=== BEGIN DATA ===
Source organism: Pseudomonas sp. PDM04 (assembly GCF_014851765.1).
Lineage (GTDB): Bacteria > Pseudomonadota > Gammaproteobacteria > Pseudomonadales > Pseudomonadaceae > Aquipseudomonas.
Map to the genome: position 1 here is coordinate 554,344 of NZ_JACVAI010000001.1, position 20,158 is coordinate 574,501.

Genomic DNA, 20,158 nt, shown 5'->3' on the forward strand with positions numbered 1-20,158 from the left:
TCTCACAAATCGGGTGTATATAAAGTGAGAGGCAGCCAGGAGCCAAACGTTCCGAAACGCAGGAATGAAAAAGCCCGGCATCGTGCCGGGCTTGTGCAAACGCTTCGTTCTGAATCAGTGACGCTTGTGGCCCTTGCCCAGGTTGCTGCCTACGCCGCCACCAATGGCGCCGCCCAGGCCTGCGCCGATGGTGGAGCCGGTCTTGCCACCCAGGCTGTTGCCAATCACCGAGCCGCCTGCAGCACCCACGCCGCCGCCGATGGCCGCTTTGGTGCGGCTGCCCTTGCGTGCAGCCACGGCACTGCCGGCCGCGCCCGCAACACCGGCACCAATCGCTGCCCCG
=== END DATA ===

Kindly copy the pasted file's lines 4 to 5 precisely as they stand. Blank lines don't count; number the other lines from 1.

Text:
Genomic DNA, 20,158 nt, shown 5'->3' on the forward strand with positions numbered 1-20,158 from the left:
TCTCACAAATCGGGTGTATATAAAGTGAGAGGCAGCCAGGAGCCAAACGTTCCGAAACGCAGGAATGAAAAAGCCCGGCATCGTGCCGGGCTTGTGCAAACGCTTCGTTCTGAATCAGTGACGCTTGTGGCCCTTGCCCAGGTTGCTGCCTACGCCGCCACCAATGGCGCCGCCCAGGCCTGCGCCGATGGTGGAGCCGGTCTTGCCACCCAGGCTGTTGCCAATCACCGAGCCGCCTGCAGCACCCACGCCGCCGCCGATGGCCGCTTTGGTGCGGCTGCCCTTGCGTGCAGCCACGGCACTGCCGGCCGCGCCCGCAACACCGGCACCAATCGCTGCCCCG